Sweet Revival | Teen Ink

Sweet Revival

February 7, 2015
By wethevirginiacreepers SILVER, Austin, Texas
wethevirginiacreepers SILVER, Austin, Texas
6 articles 0 photos 3 comments

 No one wants to hear a middle-schooler say they hate themself. It’s such a scary concept that people all around that middle-schooler deny it, avoid it with all cost. They loathe the idea, and therefore loathe the child.
When I found myself at age eleven crying every day because my best friend was manipulating me, I grew up far too fast. I knew something was wrong before the adults in my life. Those adults are why I didn’t find help sooner.

I was being emotionally tormented. I tried to keep it quiet, just between me and that friend, but my mom eventually was the wiser. A long spiral of painful events later, and my relationship with that friend, my mom, and myself was permanently damaged. The friend had forsaken me. My mom wasn’t on my side. She condemned me for not telling her I was hurting, and that was the last thing twelve-year-old-me-with-no-friends needed.

So I shut myself off. No one would ever see that vulnerable side of me again, the one my mom knew, the one I’d entrusted to my friend.

I didn’t talk to anyone more than I needed to for two years. I tried to get as far away from other people as I could, I didn’t leave my house, and I felt very alone. But, I reasoned, being alone is better than being hurt. Detachment wasn’t enough, though - I still lived with myself. I started making drastic changes to everything about me. First I dyed my hair, then I got ‘interested’ in pop music, wore different clothes, then I went as far as to shave all my hair off. Each time, I’d get better for a month. It was a shallow kind of better, it distracted me from my thoughts, but for the meantime it worked. Each time, I thought, “this is it. I’m happy again.”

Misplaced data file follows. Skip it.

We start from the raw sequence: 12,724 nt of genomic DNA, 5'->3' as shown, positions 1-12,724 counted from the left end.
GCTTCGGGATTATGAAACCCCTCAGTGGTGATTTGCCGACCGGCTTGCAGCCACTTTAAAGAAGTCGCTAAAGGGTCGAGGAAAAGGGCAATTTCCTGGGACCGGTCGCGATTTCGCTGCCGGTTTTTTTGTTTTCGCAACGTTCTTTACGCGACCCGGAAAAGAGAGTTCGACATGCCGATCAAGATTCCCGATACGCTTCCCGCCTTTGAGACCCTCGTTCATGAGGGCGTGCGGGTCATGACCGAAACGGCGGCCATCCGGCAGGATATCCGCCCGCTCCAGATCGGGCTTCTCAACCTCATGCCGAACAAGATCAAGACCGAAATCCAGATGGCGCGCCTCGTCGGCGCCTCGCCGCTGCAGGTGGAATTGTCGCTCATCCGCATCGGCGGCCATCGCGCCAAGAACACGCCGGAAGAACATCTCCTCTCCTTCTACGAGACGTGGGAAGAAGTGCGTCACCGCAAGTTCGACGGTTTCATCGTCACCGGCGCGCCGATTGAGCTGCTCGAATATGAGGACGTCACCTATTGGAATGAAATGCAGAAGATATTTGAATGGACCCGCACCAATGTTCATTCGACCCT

It was in spring that I realized. I hate myself.

Summer was torture. I had no one left to call a friend, and it was my fault. The remaining tie between me and my mom was snapping thread by thread. I was fourteen.

Suddenly at the end of the season other kids enjoyed so much, I decided to leave my school. For many people this wouldn’t have meant much, but you have to understand that my whole life, I’d been homeschooled. That was all I knew. Every person I’d known had known me for years. I was terrified. I severed all ties with my old life, without knowing what was ahead of me. New clothes, new makeup, I started walking differently, I put on a new expression and a different tone of voice. Most drastically, I stopped laughing.

Public school went just as expected. I didn’t know anyone, so I sat alone. And that was amazingly refreshing. No one had any idea who I was - that random girl who popped out of nowhere. I had a chance to completely rebuild myself, and I took it. My grades and relationships with teachers flourished, but I was still alone. And I was convinced that’s exactly how I wanted to be.

I should’ve expected it when someone came and shook my life in their hands; but the last time that’d happened, I was left for dead. I tried everything I could to keep people at safe bay. But things were too comfortable for too long.

I’d seen you once or twice. A kid with long hair, glasses, wore shirts with gothic crosses and names of metal bands on them. I thought I had you figured out. You sat next to me and started talking, mentioned how you’d seen that I sat alone and wanted to make sure I was okay. I was cold to you. I’m sorry. I thought you seemed too angry, too honest; I was worried that would be a sign of pretentiousness. I knew where this was all going and it terrified me. You were so nice to me, so accepting, and I was looking for an ulterior motive that wasn’t there. I found myself daring to hope that you’d be the friend I’d been looking for for the past five years. You must’ve seen the look of horror on my face when you asked me out; sorry about that. It wasn’t you, I promise. I was just scared. Scared because I was convinced that you didn’t know what you were doing. I hated me, and I figured you’d hate me too once you knew me.

No one wants to hear a middle-schooler say they hate themself. And no one wants to hear a high-schooler say they hate everyone else. You saw the side of me I had been hiding for years, and I saw you in that moment you called your worst. But you said I was special, you made me believe I was worth something. Hell, when I fell in love with you, I started loving myself again.

I cried when you told me I was the reason you didn’t drop out of school, again when you said I’d helped you to be more courageous, but mostly when you said that I saved you.

I, ME had saved YOU.

Then we realized we were in the same boat all along and I looked at you with a happiness in me I could barely remember.

And Jaden, you made me laugh again. And I can’t thank you enough for that.

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